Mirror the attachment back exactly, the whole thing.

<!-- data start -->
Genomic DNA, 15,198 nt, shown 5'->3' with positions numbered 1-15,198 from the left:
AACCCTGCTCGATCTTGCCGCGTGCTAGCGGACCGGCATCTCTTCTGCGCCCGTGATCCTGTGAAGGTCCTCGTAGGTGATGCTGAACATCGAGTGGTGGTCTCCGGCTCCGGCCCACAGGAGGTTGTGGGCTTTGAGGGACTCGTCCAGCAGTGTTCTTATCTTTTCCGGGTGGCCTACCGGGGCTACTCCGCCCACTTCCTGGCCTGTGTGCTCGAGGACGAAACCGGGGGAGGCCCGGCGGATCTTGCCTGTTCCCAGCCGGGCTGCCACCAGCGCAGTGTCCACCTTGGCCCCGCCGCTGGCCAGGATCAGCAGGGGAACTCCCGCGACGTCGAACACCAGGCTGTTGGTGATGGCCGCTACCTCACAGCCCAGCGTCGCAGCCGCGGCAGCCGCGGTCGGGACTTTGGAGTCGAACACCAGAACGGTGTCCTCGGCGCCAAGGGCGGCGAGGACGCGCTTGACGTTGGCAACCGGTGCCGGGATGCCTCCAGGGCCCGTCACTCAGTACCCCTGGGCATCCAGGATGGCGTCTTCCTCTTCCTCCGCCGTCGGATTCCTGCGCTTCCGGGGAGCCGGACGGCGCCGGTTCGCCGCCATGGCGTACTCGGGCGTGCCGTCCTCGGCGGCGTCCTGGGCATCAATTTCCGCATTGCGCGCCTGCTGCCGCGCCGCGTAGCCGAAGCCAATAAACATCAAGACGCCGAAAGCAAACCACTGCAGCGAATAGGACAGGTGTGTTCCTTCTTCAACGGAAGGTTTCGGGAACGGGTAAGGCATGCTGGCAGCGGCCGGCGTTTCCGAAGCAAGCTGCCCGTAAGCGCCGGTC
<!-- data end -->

Genomic DNA, 15,198 nt, shown 5'->3' with positions numbered 1-15,198 from the left:
AACCCTGCTCGATCTTGCCGCGTGCTAGCGGACCGGCATCTCTTCTGCGCCCGTGATCCTGTGAAGGTCCTCGTAGGTGATGCTGAACATCGAGTGGTGGTCTCCGGCTCCGGCCCACAGGAGGTTGTGGGCTTTGAGGGACTCGTCCAGCAGTGTTCTTATCTTTTCCGGGTGGCCTACCGGGGCTACTCCGCCCACTTCCTGGCCTGTGTGCTCGAGGACGAAACCGGGGGAGGCCCGGCGGATCTTGCCTGTTCCCAGCCGGGCTGCCACCAGCGCAGTGTCCACCTTGGCCCCGCCGCTGGCCAGGATCAGCAGGGGAACTCCCGCGACGTCGAACACCAGGCTGTTGGTGATGGCCGCTACCTCACAGCCCAGCGTCGCAGCCGCGGCAGCCGCGGTCGGGACTTTGGAGTCGAACACCAGAACGGTGTCCTCGGCGCCAAGGGCGGCGAGGACGCGCTTGACGTTGGCAACCGGTGCCGGGATGCCTCCAGGGCCCGTCACTCAGTACCCCTGGGCATCCAGGATGGCGTCTTCCTCTTCCTCCGCCGTCGGATTCCTGCGCTTCCGGGGAGCCGGACGGCGCCGGTTCGCCGCCATGGCGTACTCGGGCGTGCCGTCCTCGGCGGCGTCCTGGGCATCAATTTCCGCATTGCGCGCCTGCTGCCGCGCCGCGTAGCCGAAGCCAATAAACATCAAGACGCCGAAAGCAAACCACTGCAGCGAATAGGACAGGTGTGTTCCTTCTTCAACGGAAGGTTTCGGGAACGGGTAAGGCATGCTGGCAGCGGCCGGCGTTTCCGAAGCAAGCTGCCCGTAAGCGCCGGTC